Now we get to the 13th and 14th buttons.  This to the left of the main 2 buttons.  By default, these are the Forward and Backward buttons.  Most are used to have these buttons as thumb buttons, so I found them a bit awkward at first here, but they work, they work well here.

They are right there, but not in the way.  It’s easy to click on these when you want them and not by mistake either.  I like them here.

Just to give you a better idea of how far off to the side they are.

Pulling back a bit to get a wider view of the mouse, aside from the spots of lighting you see, there a little bit of a hidden feature.  The Viper logo is not just a logo, it’s a bit of a theme here, there’s a secret behind that slickly slithered piece stemming from the right mouse button.

Removing that piece, you can see 6 little holes, but what are they for?

That’s where the “Gaming Weight Box” comes into play.

These weights slip into each of those holes to weigh down the mouse, allowing for even high precision or just more comfort.  Let me show you how they work.

A nice little addition to this mouse, they are individually pretty heavy, for little pieces of course.

Once the 6 are in, you hide them, just by placing the cover over as I showed you in the video.  The Gaming Weight Box included with the V570 does bring 7 weights but only 6 fit in this mouse as I mention in the video.  They include the 7th just in case you lose one, I think that is awesome.  Whereas other companies would have included the exact amount of weights and either not had replacements or sold you replacements at a pretty high price, Patriot just gives it to you.

So, we have gone over in detail on the physical aspects of the top of the mouse, there is a little more on the bottom.

The bottom we can see has 5 pads which are a little out of the ordinary.  Most of these pads are made out of a certain type of foam or plastic, but these are made out of ceramic.  When you put this mouse on a smooth surface, you can see why the ceramic is so great, it really helps the mouse glide a little easier.  It also has a little wave effect which serves no purpose but I thought I’d mention it.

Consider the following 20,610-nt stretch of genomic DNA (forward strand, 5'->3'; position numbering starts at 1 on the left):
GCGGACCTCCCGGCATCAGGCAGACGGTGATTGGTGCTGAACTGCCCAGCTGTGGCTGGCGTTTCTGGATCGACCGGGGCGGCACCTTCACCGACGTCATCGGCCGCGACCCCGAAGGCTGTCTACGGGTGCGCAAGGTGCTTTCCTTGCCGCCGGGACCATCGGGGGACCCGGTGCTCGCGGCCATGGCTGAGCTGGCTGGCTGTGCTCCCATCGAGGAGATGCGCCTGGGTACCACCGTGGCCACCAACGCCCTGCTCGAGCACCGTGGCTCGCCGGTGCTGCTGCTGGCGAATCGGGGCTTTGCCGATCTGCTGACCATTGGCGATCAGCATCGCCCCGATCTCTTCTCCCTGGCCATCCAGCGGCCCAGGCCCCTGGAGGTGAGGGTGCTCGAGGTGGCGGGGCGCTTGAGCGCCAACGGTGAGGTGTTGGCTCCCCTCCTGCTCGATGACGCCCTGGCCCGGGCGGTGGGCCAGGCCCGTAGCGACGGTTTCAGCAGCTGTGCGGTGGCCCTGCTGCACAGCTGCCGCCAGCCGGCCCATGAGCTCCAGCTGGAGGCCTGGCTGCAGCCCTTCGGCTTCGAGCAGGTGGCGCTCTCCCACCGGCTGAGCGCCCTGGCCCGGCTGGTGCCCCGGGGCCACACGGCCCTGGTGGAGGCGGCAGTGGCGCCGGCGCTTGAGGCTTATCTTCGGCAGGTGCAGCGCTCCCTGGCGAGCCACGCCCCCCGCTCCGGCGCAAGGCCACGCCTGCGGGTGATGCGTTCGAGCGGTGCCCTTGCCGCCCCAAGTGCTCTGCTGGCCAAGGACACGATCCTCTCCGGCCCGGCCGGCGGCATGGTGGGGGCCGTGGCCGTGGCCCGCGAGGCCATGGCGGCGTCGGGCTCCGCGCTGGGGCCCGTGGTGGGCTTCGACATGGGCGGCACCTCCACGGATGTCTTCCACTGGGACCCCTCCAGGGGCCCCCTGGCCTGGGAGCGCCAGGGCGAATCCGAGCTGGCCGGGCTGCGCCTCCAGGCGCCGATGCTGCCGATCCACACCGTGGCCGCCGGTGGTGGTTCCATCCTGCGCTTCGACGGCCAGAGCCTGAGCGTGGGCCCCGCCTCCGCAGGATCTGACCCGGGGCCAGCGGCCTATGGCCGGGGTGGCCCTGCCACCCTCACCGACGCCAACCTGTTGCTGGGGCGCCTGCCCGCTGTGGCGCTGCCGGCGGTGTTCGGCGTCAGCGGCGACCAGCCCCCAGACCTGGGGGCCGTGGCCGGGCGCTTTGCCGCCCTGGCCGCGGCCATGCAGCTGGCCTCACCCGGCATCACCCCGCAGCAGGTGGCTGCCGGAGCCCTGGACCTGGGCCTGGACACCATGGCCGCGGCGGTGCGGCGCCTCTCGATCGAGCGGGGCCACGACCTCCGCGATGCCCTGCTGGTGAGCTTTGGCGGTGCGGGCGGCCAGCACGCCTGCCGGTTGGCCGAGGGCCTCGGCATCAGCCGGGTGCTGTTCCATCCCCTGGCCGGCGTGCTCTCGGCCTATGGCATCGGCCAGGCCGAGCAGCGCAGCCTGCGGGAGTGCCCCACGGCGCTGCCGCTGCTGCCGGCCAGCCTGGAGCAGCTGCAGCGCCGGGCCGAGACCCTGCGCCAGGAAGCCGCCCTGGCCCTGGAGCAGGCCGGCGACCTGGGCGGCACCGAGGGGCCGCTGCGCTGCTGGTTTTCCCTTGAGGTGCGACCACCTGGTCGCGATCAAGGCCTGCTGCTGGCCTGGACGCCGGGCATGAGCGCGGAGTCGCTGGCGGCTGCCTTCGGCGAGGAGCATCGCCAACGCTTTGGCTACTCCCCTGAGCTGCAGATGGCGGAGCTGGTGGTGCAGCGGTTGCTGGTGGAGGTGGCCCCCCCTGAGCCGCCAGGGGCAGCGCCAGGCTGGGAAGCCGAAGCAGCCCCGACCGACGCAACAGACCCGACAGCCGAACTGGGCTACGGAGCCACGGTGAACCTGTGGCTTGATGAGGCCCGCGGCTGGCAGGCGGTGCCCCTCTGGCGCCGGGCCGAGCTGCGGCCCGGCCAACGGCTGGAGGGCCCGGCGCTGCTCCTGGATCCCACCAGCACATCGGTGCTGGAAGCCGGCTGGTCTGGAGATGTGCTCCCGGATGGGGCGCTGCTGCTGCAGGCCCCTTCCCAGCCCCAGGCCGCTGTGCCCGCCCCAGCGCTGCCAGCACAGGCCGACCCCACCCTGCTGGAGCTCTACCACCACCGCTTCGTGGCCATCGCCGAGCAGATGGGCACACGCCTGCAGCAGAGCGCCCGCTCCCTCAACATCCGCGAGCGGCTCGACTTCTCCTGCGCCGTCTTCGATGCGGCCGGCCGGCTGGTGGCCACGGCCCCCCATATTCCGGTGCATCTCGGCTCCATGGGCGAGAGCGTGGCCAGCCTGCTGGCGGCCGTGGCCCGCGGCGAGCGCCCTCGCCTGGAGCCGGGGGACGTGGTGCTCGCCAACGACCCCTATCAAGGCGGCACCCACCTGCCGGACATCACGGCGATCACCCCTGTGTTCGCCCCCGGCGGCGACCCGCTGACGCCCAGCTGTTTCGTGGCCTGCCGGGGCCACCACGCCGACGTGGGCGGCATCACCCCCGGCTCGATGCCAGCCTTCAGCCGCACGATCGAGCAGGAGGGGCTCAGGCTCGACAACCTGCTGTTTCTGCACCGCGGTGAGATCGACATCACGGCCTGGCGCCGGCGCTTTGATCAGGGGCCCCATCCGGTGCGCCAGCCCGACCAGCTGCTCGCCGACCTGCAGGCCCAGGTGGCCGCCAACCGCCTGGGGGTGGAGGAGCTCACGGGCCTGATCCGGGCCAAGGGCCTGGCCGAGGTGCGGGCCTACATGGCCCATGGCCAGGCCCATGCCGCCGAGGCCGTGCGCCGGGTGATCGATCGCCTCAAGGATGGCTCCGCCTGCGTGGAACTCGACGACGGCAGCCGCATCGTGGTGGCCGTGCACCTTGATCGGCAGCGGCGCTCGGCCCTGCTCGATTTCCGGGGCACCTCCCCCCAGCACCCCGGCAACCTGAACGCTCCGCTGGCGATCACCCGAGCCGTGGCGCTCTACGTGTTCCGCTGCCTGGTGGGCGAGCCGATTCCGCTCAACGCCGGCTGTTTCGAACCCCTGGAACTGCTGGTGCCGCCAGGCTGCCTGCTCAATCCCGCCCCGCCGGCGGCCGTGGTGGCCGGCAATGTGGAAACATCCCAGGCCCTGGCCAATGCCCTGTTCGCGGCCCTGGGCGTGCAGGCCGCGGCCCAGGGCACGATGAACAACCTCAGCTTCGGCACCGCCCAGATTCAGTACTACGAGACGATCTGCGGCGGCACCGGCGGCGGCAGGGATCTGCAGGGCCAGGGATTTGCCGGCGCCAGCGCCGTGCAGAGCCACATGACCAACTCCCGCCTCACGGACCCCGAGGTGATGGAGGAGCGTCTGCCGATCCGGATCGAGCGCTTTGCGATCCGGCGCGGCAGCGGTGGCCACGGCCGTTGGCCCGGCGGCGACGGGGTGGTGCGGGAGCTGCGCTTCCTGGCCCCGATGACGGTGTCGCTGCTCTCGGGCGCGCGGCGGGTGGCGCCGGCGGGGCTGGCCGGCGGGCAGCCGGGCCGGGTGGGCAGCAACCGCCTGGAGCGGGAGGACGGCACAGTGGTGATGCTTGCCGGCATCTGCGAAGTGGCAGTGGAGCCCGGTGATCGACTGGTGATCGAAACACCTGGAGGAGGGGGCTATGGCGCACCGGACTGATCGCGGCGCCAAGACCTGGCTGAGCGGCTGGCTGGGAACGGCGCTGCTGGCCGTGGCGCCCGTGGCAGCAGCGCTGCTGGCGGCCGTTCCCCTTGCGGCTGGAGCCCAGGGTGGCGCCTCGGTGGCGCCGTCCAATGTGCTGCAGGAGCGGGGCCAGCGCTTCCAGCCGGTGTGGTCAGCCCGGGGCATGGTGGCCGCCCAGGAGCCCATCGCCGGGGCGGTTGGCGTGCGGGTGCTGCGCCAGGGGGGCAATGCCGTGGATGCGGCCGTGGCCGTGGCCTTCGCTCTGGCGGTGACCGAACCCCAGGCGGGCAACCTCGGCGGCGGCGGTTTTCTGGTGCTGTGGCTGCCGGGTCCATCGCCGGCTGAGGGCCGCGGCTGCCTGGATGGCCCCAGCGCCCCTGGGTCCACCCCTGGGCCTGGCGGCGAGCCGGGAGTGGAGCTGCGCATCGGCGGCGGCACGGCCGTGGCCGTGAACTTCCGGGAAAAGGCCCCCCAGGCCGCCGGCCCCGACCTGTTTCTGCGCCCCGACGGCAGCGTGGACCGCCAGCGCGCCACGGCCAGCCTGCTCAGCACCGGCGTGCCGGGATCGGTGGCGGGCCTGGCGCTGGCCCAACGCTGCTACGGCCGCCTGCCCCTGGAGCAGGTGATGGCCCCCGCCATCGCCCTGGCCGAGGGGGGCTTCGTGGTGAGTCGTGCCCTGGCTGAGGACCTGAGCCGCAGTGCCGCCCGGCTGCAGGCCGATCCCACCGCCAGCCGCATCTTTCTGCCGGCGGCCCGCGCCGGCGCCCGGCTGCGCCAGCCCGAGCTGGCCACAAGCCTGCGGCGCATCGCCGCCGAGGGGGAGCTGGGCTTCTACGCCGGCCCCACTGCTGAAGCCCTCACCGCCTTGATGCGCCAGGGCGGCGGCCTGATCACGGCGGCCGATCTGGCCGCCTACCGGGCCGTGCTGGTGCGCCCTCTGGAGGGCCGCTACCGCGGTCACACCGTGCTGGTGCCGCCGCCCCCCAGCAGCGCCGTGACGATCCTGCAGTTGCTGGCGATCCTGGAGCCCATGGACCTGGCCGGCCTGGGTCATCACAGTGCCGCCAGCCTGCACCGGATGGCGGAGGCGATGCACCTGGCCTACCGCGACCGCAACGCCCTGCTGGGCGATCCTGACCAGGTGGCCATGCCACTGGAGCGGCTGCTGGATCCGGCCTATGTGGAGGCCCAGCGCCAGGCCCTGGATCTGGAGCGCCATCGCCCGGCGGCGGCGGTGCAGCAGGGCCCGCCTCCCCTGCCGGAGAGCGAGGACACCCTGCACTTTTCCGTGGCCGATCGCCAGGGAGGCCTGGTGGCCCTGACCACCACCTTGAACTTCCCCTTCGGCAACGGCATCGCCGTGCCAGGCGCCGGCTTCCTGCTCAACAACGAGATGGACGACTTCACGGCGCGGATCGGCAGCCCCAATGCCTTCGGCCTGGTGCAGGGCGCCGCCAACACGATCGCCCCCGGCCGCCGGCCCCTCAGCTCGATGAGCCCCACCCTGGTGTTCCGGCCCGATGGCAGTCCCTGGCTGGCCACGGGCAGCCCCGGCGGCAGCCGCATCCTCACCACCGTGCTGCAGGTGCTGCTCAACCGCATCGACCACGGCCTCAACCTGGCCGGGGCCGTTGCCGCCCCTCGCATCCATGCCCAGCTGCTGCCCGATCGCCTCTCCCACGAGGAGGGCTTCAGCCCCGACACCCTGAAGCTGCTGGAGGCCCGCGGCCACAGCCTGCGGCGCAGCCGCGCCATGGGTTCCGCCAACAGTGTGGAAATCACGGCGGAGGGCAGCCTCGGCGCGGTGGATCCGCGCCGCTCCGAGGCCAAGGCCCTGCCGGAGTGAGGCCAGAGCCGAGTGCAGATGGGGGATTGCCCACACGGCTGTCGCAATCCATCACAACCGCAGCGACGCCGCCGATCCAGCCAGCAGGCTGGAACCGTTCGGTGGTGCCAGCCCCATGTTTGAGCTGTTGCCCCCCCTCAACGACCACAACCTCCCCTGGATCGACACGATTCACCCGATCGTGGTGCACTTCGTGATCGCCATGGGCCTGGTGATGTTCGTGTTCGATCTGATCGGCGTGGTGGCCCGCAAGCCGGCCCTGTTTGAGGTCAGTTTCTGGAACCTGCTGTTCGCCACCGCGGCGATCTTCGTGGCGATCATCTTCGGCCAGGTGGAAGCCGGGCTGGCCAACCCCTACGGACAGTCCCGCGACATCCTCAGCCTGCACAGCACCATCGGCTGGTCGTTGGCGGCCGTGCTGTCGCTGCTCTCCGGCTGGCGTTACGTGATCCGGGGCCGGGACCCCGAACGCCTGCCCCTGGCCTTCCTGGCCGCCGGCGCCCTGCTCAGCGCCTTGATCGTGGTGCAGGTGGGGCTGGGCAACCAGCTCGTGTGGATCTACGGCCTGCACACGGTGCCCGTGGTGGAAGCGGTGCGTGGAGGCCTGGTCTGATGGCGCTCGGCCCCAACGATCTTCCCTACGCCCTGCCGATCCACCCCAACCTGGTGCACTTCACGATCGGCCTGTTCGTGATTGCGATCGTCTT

The sticker, shows the Viper logo as well as the power specifications, model number and certifications.  One of the certifications worth mentioning is the RoHS certification.  The acronym RoHS stands for Restriction of Hazardous Substances and restricts the use of specific hazardous materials found in many electrical and electronic products.  The certification allows this mouse to be sold in the European Union that has strict policies which is great.  We can also see the cut out for the laser, don’t look directly into the light.

Here we have gone over the physical aspects of the mouse, but there is still more to this mouse.  On the next page, we will go over the Patriot Viper Mouse software and its features.

Iggy Castillo
I have spent many years in the PC boutique name space as Product Development Engineer for Alienware and later Dell through Alienware's acquisition and finally Velocity Micro. During these years I spent my time developing new configurations, products and technologies with companies such as AMD, Asus, Intel, Microsoft, NVIDIA and more. The Arts, Gaming, New & Old technologies drive my interests and passion. Now as my day job, I am an IT Manager but doing reviews on my time and my dime.
Iggy Castillo